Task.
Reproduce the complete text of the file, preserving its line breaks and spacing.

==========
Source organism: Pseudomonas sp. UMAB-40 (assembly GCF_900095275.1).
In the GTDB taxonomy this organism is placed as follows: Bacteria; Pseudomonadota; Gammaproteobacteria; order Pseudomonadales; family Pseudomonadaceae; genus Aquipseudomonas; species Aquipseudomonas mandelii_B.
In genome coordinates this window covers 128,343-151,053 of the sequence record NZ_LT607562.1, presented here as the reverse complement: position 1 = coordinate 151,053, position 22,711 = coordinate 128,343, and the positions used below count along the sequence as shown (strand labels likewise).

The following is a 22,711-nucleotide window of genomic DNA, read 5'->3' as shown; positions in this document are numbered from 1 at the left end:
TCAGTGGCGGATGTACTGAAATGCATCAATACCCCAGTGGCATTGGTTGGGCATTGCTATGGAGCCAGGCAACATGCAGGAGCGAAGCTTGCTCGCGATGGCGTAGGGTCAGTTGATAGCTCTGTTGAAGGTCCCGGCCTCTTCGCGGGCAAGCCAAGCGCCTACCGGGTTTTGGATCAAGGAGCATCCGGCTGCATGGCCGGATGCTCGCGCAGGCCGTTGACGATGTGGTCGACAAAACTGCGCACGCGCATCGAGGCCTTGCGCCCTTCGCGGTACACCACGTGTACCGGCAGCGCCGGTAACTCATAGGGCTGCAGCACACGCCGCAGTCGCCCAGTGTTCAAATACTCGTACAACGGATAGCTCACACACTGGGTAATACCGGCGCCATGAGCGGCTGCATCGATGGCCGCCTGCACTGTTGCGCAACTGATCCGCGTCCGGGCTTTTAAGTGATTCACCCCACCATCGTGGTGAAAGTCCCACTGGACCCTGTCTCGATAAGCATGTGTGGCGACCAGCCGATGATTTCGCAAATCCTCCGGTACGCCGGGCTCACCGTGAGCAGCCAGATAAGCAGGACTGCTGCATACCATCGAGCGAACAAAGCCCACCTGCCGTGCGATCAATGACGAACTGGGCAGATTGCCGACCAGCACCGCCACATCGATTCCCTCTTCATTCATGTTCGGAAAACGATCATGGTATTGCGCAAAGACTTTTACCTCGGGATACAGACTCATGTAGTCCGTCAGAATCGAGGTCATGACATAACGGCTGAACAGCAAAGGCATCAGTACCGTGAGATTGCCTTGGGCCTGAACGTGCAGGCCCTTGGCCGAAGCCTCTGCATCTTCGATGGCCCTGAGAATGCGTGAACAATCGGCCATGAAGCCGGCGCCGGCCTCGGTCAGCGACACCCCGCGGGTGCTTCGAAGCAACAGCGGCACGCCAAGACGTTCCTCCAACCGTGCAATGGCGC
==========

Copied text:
Source organism: Pseudomonas sp. UMAB-40 (assembly GCF_900095275.1).
In the GTDB taxonomy this organism is placed as follows: Bacteria; Pseudomonadota; Gammaproteobacteria; order Pseudomonadales; family Pseudomonadaceae; genus Aquipseudomonas; species Aquipseudomonas mandelii_B.
In genome coordinates this window covers 128,343-151,053 of the sequence record NZ_LT607562.1, presented here as the reverse complement: position 1 = coordinate 151,053, position 22,711 = coordinate 128,343, and the positions used below count along the sequence as shown (strand labels likewise).

The following is a 22,711-nucleotide window of genomic DNA, read 5'->3' as shown; positions in this document are numbered from 1 at the left end:
TCAGTGGCGGATGTACTGAAATGCATCAATACCCCAGTGGCATTGGTTGGGCATTGCTATGGAGCCAGGCAACATGCAGGAGCGAAGCTTGCTCGCGATGGCGTAGGGTCAGTTGATAGCTCTGTTGAAGGTCCCGGCCTCTTCGCGGGCAAGCCAAGCGCCTACCGGGTTTTGGATCAAGGAGCATCCGGCTGCATGGCCGGATGCTCGCGCAGGCCGTTGACGATGTGGTCGACAAAACTGCGCACGCGCATCGAGGCCTTGCGCCCTTCGCGGTACACCACGTGTACCGGCAGCGCCGGTAACTCATAGGGCTGCAGCACACGCCGCAGTCGCCCAGTGTTCAAATACTCGTACAACGGATAGCTCACACACTGGGTAATACCGGCGCCATGAGCGGCTGCATCGATGGCCGCCTGCACTGTTGCGCAACTGATCCGCGTCCGGGCTTTTAAGTGATTCACCCCACCATCGTGGTGAAAGTCCCACTGGACCCTGTCTCGATAAGCATGTGTGGCGACCAGCCGATGATTTCGCAAATCCTCCGGTACGCCGGGCTCACCGTGAGCAGCCAGATAAGCAGGACTGCTGCATACCATCGAGCGAACAAAGCCCACCTGCCGTGCGATCAATGACGAACTGGGCAGATTGCCGACCAGCACCGCCACATCGATTCCCTCTTCATTCATGTTCGGAAAACGATCATGGTATTGCGCAAAGACTTTTACCTCGGGATACAGACTCATGTAGTCCGTCAGAATCGAGGTCATGACATAACGGCTGAACAGCAAAGGCATCAGTACCGTGAGATTGCCTTGGGCCTGAACGTGCAGGCCCTTGGCCGAAGCCTCTGCATCTTCGATGGCCCTGAGAATGCGTGAACAATCGGCCATGAAGCCGGCGCCGGCCTCGGTCAGCGACACCCCGCGGGTGCTTCGAAGCAACAGCGGCACGCCAAGACGTTCCTCCAACCGTGCAATGGCGC